The Rayograph

Capturing Rare Spirits in Photographs

My Modern Metropolis’s Alice Yoo writes:
Have you ever seen a black bear that was actually white? Known as the spirit bear or the Kermode bear, this revered and rare creature is found almost exclusively in the moss-draped rainforest in British Columbia, Canada’s Great Bear Rainforest.

For National Geographic’s August issue, photographer Paul Nicklen captured the spirit bear in all its glory. With a population of only about 400 to 1,000, the white bear is a rare sight to behold.

Just how do they get that color? “Scientists know how black bears are born white. They’re just not sure why,” says Bruce Barcott of National Geographic. “The phenomenon, known as Kermodism, is triggered by a recessive mutation at the MC1R gene, the same gene associated with red hair and fair skin in humans. To be born white, a bear must inherit the mutation from both parents. The parents themselves don’t have to be white. They just need to carry the recessive mutation. So it’s not uncommon for white bears to be born to black parents.”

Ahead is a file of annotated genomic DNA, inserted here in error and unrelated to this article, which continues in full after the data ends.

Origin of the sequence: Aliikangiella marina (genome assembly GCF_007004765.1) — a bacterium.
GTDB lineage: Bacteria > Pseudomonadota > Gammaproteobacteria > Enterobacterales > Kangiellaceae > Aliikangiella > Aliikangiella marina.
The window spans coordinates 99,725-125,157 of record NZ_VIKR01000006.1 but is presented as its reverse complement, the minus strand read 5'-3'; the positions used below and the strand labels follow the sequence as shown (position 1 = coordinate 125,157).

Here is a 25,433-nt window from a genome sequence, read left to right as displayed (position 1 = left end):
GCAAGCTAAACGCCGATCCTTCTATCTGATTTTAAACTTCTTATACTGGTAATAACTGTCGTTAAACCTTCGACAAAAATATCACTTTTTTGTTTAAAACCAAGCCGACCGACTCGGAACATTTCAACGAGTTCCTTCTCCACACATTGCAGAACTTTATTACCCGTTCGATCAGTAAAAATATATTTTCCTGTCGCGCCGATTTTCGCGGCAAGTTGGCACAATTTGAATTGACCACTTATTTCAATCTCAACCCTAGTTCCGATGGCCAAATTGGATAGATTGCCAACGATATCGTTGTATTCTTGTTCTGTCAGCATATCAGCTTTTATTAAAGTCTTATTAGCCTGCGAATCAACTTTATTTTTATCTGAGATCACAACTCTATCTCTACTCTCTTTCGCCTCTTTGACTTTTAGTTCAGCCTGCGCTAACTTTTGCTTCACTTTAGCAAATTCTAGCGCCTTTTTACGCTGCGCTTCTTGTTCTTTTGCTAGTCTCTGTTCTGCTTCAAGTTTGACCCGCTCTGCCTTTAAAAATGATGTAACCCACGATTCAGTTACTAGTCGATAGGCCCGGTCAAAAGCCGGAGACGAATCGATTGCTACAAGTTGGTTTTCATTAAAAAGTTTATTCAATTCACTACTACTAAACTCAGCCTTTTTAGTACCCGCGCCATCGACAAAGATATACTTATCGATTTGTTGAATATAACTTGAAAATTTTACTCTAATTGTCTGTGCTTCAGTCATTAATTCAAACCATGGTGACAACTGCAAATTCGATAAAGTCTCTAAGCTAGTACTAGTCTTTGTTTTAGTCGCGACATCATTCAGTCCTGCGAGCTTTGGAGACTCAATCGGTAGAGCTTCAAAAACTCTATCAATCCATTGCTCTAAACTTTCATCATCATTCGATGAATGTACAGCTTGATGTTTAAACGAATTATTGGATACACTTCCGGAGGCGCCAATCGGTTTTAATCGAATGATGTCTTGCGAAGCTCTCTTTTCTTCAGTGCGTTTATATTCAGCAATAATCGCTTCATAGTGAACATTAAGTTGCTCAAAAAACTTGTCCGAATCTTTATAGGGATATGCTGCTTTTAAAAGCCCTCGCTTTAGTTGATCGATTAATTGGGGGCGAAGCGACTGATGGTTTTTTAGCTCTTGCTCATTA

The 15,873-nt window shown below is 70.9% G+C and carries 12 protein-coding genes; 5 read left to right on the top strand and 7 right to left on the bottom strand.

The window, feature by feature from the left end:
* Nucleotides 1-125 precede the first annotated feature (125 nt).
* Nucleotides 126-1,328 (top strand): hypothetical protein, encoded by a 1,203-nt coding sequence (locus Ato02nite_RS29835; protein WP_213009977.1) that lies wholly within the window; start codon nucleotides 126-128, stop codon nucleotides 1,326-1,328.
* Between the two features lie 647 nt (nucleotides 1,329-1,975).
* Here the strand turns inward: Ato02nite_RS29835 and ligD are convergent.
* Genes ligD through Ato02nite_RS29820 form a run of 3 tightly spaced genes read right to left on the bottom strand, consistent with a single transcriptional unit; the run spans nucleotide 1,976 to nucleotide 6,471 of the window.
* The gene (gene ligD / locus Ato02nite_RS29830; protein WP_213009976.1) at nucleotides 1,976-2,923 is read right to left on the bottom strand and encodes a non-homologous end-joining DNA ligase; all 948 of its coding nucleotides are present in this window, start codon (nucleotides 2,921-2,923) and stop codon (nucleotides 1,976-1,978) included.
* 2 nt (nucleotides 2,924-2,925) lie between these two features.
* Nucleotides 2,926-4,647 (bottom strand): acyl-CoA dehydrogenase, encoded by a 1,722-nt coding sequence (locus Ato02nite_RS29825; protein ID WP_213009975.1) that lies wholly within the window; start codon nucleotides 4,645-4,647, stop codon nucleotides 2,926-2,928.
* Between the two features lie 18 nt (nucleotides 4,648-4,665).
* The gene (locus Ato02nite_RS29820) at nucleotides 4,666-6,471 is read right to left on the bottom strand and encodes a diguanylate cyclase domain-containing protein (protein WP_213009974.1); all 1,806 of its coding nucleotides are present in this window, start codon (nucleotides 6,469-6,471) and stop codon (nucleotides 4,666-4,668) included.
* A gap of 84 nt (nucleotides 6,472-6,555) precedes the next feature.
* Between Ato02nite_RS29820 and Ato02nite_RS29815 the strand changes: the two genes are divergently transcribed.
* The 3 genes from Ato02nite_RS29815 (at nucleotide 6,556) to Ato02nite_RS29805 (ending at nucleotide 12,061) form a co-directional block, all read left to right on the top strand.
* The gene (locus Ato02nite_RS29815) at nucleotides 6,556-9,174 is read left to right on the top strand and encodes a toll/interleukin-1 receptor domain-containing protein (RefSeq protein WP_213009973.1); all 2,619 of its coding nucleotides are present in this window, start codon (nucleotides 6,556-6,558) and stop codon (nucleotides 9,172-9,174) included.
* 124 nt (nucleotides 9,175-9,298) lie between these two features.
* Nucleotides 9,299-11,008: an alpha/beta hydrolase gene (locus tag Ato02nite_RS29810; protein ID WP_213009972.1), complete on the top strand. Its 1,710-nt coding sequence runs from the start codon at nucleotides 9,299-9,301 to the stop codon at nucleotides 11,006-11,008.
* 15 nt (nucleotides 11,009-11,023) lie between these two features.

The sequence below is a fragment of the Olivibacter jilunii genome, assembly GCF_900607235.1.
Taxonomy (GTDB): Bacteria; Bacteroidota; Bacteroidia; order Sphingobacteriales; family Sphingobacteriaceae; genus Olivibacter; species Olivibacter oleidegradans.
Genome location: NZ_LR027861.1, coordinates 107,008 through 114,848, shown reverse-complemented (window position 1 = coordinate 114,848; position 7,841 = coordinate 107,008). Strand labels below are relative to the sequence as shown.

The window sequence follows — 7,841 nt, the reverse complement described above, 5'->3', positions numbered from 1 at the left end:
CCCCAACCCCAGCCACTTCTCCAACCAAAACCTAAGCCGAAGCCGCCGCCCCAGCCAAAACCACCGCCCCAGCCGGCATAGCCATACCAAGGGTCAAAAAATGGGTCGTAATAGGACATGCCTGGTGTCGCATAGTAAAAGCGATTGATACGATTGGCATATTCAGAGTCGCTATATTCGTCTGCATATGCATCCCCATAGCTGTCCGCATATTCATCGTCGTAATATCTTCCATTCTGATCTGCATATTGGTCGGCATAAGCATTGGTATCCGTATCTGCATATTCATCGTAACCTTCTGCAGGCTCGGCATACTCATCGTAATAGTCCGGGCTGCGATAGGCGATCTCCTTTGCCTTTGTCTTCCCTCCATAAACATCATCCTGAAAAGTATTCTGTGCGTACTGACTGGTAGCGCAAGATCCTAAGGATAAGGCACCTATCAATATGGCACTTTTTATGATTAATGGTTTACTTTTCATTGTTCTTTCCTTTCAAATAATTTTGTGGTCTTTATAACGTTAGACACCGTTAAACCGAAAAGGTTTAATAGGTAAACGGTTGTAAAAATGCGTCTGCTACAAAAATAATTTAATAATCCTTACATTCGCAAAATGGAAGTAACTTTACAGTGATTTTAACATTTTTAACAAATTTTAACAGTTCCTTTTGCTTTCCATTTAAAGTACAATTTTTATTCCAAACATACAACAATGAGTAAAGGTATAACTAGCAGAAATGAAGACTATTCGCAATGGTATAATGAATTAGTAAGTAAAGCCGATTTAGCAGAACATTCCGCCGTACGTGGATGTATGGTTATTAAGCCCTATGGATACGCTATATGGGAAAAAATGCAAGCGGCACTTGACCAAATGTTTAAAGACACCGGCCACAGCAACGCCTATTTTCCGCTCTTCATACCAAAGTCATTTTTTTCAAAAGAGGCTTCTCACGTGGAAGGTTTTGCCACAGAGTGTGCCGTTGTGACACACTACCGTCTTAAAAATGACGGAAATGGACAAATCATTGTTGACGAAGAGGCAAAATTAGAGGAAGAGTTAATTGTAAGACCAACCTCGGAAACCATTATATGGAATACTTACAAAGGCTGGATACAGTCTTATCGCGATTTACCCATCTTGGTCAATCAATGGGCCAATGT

Check out some of Nicklen’s photographs of this rare sight in its beautiful natural habitat.

Via My Modern Metropolis.

This entry was published on August 4, 2011 at 2:04 PM. It’s filed under Uncategorized and tagged , . Bookmark the permalink. Follow any comments here with the RSS feed for this post.

2 thoughts on “Capturing Rare Spirits in Photographs

  1. Excellent photos !

  2. Very, very, cool.
    I had forgotten that these bears existed. It’s good to be reminded and to know that they still do. I had learned about them when I was 27 years old studying wildlife biology in Montana. That was a long time ago…I’m so glad to see them again.

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